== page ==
Graphic footage of repeated abuse of children at Don Dale, including the 2014 tear gas incident, was featured in ABC's Four Corners episode "Australia's Shame", which aired on 25 July 2016. Later in the year the documentary was televised worldwide. Teenage boys were shown being assaulted, stripped naked and tear-gassed. They were being held in isolation up to 72 hours with no running water. The program also showed a 17-year-old boy shackled and hooded in a chair at a facility in Alice Springs. The Office of UN High Commissioner for Human Rights said it was "shocked" at the "appalling treatment" of the detainees, which violates the Convention against Torture and Other Cruel, Inhuman and Degrading Treatment, to which Australia is party. Global broadcast of the documentary caused worldwide astonishment about the inadequate actions of the minister.
Following national outrage, Prime Minister Malcolm Turnbull announced a Royal Commission into Juvenile Detention in the Northern Territory. John Elferink was sacked as Corrections Minister the morning after the program aired. The corrections and justice portfolios were taken on by Northern Territory Chief Minister Adam Giles. Use of restraint chairs and spit hoods were then suspended.
On 28 July 2016, it was announced that the 33 youths incarcerated in the centre were to be moved to the Wickham Point Detention Centre, a former immigration detention centre, located around 50 kilometres south of Darwin. The Wickham Point Detention Centre has been deemed by the Australian Human Rights Commission to be "completely inappropriate for children". Within 24 hours the decision to close the centre and relocate the detainees "had been scrapped for the time being", with Chief Minister Giles saying that the facilities at Don Dale were “good enough”.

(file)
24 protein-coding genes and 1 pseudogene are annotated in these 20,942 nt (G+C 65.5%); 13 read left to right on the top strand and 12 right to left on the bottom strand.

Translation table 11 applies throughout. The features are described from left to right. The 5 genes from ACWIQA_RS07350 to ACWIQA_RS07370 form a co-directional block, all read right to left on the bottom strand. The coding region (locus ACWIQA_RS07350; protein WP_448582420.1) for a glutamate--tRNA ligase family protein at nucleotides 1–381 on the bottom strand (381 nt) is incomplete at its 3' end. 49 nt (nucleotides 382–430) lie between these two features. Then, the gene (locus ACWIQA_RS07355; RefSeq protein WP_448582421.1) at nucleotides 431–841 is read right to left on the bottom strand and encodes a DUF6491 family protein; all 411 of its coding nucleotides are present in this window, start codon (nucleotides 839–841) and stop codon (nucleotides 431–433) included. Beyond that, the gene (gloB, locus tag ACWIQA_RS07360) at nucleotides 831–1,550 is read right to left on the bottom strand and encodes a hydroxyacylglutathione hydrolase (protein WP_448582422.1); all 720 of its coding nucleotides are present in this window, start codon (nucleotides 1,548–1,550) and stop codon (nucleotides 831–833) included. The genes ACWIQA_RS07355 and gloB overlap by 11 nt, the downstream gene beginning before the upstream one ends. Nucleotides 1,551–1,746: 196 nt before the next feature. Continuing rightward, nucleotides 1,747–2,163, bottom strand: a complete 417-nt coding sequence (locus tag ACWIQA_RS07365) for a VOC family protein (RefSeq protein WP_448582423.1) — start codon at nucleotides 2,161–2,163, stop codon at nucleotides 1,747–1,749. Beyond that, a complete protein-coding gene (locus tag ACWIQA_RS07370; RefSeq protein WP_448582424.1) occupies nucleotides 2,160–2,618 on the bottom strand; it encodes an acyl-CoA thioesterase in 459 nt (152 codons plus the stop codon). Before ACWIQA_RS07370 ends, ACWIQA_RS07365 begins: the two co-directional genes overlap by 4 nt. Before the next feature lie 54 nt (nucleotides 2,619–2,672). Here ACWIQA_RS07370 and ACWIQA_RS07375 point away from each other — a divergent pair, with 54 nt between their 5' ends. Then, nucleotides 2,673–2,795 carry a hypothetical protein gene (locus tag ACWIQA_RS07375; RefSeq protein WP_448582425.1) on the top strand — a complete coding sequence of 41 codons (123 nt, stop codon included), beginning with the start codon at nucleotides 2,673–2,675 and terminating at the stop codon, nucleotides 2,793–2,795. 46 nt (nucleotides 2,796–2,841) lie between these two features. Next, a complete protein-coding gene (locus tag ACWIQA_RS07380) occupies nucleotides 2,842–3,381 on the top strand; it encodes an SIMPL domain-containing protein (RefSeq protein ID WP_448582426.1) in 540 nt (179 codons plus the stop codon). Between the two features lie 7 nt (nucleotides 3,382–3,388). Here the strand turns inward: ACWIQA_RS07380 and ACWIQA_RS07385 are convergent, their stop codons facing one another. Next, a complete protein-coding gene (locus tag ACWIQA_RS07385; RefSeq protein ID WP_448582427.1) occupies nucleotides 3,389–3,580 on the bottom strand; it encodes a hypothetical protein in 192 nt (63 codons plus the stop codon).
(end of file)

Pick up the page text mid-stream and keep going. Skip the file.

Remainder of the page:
The Royal Commission into the Protection and Detention of Children in the Northern Territory was established on 1 August 2016. While the commission was expected to report by 31 March 2017, the final reporting date was extended three times due to the extent of documentary evidence and witnesses, to 17 November 2017.  The report made more than 200 recommendations including the closure of the Don Dale Youth Detention Centre. In April 2018, the Northern Territory Government announced it would commit $71.4 million to build new youth detention centres in Darwin and Alice Springs as part of a $229.6 million package to overhaul the child protection and youth justice systems and implement the recommendations of the royal commission.
By November 2018 the facility was still in use. It was then revealed in Northern Territory Parliament that female detainees were being forced to shower while under video surveillance.
On 6 November 2018, a major disturbance broke out at Don Dale Youth Detention Centre. Detainees escaped from their cells by stealing keys and attempted to break out of the facility using power tools. The school room at the facility was burnt and tear gas was used. The detainees were moved from the damaged Don Dale to the Darwin watch house.